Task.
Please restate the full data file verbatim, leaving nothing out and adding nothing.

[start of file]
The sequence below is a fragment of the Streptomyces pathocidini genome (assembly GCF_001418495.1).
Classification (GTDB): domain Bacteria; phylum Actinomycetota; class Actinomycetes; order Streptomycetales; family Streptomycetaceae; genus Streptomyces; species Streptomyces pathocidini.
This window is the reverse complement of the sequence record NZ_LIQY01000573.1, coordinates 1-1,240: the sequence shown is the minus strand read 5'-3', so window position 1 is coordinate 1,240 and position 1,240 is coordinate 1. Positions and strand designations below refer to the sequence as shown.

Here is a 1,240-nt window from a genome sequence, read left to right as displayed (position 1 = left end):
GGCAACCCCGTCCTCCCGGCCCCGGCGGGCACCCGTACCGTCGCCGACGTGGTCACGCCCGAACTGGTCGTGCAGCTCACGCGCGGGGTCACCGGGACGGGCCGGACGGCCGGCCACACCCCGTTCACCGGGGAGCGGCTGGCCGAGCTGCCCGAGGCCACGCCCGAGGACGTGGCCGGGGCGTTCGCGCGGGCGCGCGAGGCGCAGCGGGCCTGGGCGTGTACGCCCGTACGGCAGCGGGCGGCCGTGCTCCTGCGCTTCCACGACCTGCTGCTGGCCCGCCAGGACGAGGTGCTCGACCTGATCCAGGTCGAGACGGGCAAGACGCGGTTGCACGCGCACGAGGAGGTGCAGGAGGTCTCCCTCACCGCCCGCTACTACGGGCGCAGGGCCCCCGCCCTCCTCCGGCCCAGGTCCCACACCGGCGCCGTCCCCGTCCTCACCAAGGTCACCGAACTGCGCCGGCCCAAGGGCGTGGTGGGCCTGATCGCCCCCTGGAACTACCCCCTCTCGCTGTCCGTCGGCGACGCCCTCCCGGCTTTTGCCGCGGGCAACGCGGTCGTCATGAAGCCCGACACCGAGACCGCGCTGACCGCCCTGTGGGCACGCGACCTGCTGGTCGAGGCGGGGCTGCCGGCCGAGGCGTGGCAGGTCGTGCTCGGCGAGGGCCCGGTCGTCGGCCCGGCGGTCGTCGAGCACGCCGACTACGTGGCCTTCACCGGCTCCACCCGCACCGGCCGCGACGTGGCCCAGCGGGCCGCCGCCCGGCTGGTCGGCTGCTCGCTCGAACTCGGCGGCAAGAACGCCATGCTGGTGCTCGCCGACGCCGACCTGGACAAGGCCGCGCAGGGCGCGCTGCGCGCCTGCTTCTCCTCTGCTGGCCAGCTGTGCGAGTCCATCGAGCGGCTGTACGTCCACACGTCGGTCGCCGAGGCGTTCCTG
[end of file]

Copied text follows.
The sequence below is a fragment of the Streptomyces pathocidini genome (assembly GCF_001418495.1).
Classification (GTDB): domain Bacteria; phylum Actinomycetota; class Actinomycetes; order Streptomycetales; family Streptomycetaceae; genus Streptomyces; species Streptomyces pathocidini.
This window is the reverse complement of the sequence record NZ_LIQY01000573.1, coordinates 1-1,240: the sequence shown is the minus strand read 5'-3', so window position 1 is coordinate 1,240 and position 1,240 is coordinate 1. Positions and strand designations below refer to the sequence as shown.

Here is a 1,240-nt window from a genome sequence, read left to right as displayed (position 1 = left end):
GGCAACCCCGTCCTCCCGGCCCCGGCGGGCACCCGTACCGTCGCCGACGTGGTCACGCCCGAACTGGTCGTGCAGCTCACGCGCGGGGTCACCGGGACGGGCCGGACGGCCGGCCACACCCCGTTCACCGGGGAGCGGCTGGCCGAGCTGCCCGAGGCCACGCCCGAGGACGTGGCCGGGGCGTTCGCGCGGGCGCGCGAGGCGCAGCGGGCCTGGGCGTGTACGCCCGTACGGCAGCGGGCGGCCGTGCTCCTGCGCTTCCACGACCTGCTGCTGGCCCGCCAGGACGAGGTGCTCGACCTGATCCAGGTCGAGACGGGCAAGACGCGGTTGCACGCGCACGAGGAGGTGCAGGAGGTCTCCCTCACCGCCCGCTACTACGGGCGCAGGGCCCCCGCCCTCCTCCGGCCCAGGTCCCACACCGGCGCCGTCCCCGTCCTCACCAAGGTCACCGAACTGCGCCGGCCCAAGGGCGTGGTGGGCCTGATCGCCCCCTGGAACTACCCCCTCTCGCTGTCCGTCGGCGACGCCCTCCCGGCTTTTGCCGCGGGCAACGCGGTCGTCATGAAGCCCGACACCGAGACCGCGCTGACCGCCCTGTGGGCACGCGACCTGCTGGTCGAGGCGGGGCTGCCGGCCGAGGCGTGGCAGGTCGTGCTCGGCGAGGGCCCGGTCGTCGGCCCGGCGGTCGTCGAGCACGCCGACTACGTGGCCTTCACCGGCTCCACCCGCACCGGCCGCGACGTGGCCCAGCGGGCCGCCGCCCGGCTGGTCGGCTGCTCGCTCGAACTCGGCGGCAAGAACGCCATGCTGGTGCTCGCCGACGCCGACCTGGACAAGGCCGCGCAGGGCGCGCTGCGCGCCTGCTTCTCCTCTGCTGGCCAGCTGTGCGAGTCCATCGAGCGGCTGTACGTCCACACGTCGGTCGCCGAGGCGTTCCTG